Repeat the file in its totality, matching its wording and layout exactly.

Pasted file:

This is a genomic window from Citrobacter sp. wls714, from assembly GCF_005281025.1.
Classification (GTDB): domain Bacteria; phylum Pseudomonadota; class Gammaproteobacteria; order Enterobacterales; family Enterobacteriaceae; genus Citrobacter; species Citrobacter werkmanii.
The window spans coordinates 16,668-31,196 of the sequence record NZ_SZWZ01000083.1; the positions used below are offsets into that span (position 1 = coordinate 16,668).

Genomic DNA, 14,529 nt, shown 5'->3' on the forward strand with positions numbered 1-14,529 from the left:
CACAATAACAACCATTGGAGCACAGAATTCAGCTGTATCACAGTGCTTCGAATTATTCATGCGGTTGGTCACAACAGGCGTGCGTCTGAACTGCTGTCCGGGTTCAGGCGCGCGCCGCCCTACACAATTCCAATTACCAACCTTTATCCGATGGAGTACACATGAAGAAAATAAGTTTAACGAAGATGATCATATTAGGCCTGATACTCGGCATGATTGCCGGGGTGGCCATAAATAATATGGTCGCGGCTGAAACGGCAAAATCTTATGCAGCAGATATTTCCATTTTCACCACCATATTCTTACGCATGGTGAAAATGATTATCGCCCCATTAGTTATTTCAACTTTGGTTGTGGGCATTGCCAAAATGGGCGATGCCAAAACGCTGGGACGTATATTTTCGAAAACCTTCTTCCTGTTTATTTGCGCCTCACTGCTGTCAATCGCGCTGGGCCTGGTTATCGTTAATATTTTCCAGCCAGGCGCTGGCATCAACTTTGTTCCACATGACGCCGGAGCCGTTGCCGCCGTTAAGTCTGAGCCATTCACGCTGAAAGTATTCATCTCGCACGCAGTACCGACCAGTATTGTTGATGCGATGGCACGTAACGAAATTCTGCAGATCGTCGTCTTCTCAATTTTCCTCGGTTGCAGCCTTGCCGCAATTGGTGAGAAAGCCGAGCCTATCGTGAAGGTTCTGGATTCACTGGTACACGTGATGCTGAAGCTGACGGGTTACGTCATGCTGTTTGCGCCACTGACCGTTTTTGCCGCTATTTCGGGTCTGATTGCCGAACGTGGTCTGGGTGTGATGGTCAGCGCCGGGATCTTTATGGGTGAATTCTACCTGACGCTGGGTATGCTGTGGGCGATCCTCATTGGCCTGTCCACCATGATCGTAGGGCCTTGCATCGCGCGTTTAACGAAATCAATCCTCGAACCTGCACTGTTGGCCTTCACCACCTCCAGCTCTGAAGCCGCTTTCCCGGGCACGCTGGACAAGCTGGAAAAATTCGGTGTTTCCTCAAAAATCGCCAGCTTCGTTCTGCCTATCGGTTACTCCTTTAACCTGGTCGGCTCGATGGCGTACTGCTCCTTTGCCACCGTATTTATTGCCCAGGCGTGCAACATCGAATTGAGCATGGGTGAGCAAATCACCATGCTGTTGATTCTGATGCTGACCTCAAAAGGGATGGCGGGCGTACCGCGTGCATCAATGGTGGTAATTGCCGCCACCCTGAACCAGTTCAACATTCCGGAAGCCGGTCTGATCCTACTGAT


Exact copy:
This is a genomic window from Citrobacter sp. wls714, from assembly GCF_005281025.1.
Classification (GTDB): domain Bacteria; phylum Pseudomonadota; class Gammaproteobacteria; order Enterobacterales; family Enterobacteriaceae; genus Citrobacter; species Citrobacter werkmanii.
The window spans coordinates 16,668-31,196 of the sequence record NZ_SZWZ01000083.1; the positions used below are offsets into that span (position 1 = coordinate 16,668).

Genomic DNA, 14,529 nt, shown 5'->3' on the forward strand with positions numbered 1-14,529 from the left:
CACAATAACAACCATTGGAGCACAGAATTCAGCTGTATCACAGTGCTTCGAATTATTCATGCGGTTGGTCACAACAGGCGTGCGTCTGAACTGCTGTCCGGGTTCAGGCGCGCGCCGCCCTACACAATTCCAATTACCAACCTTTATCCGATGGAGTACACATGAAGAAAATAAGTTTAACGAAGATGATCATATTAGGCCTGATACTCGGCATGATTGCCGGGGTGGCCATAAATAATATGGTCGCGGCTGAAACGGCAAAATCTTATGCAGCAGATATTTCCATTTTCACCACCATATTCTTACGCATGGTGAAAATGATTATCGCCCCATTAGTTATTTCAACTTTGGTTGTGGGCATTGCCAAAATGGGCGATGCCAAAACGCTGGGACGTATATTTTCGAAAACCTTCTTCCTGTTTATTTGCGCCTCACTGCTGTCAATCGCGCTGGGCCTGGTTATCGTTAATATTTTCCAGCCAGGCGCTGGCATCAACTTTGTTCCACATGACGCCGGAGCCGTTGCCGCCGTTAAGTCTGAGCCATTCACGCTGAAAGTATTCATCTCGCACGCAGTACCGACCAGTATTGTTGATGCGATGGCACGTAACGAAATTCTGCAGATCGTCGTCTTCTCAATTTTCCTCGGTTGCAGCCTTGCCGCAATTGGTGAGAAAGCCGAGCCTATCGTGAAGGTTCTGGATTCACTGGTACACGTGATGCTGAAGCTGACGGGTTACGTCATGCTGTTTGCGCCACTGACCGTTTTTGCCGCTATTTCGGGTCTGATTGCCGAACGTGGTCTGGGTGTGATGGTCAGCGCCGGGATCTTTATGGGTGAATTCTACCTGACGCTGGGTATGCTGTGGGCGATCCTCATTGGCCTGTCCACCATGATCGTAGGGCCTTGCATCGCGCGTTTAACGAAATCAATCCTCGAACCTGCACTGTTGGCCTTCACCACCTCCAGCTCTGAAGCCGCTTTCCCGGGCACGCTGGACAAGCTGGAAAAATTCGGTGTTTCCTCAAAAATCGCCAGCTTCGTTCTGCCTATCGGTTACTCCTTTAACCTGGTCGGCTCGATGGCGTACTGCTCCTTTGCCACCGTATTTATTGCCCAGGCGTGCAACATCGAATTGAGCATGGGTGAGCAAATCACCATGCTGTTGATTCTGATGCTGACCTCAAAAGGGATGGCGGGCGTACCGCGTGCATCAATGGTGGTAATTGCCGCCACCCTGAACCAGTTCAACATTCCGGAAGCCGGTCTGATCCTACTGAT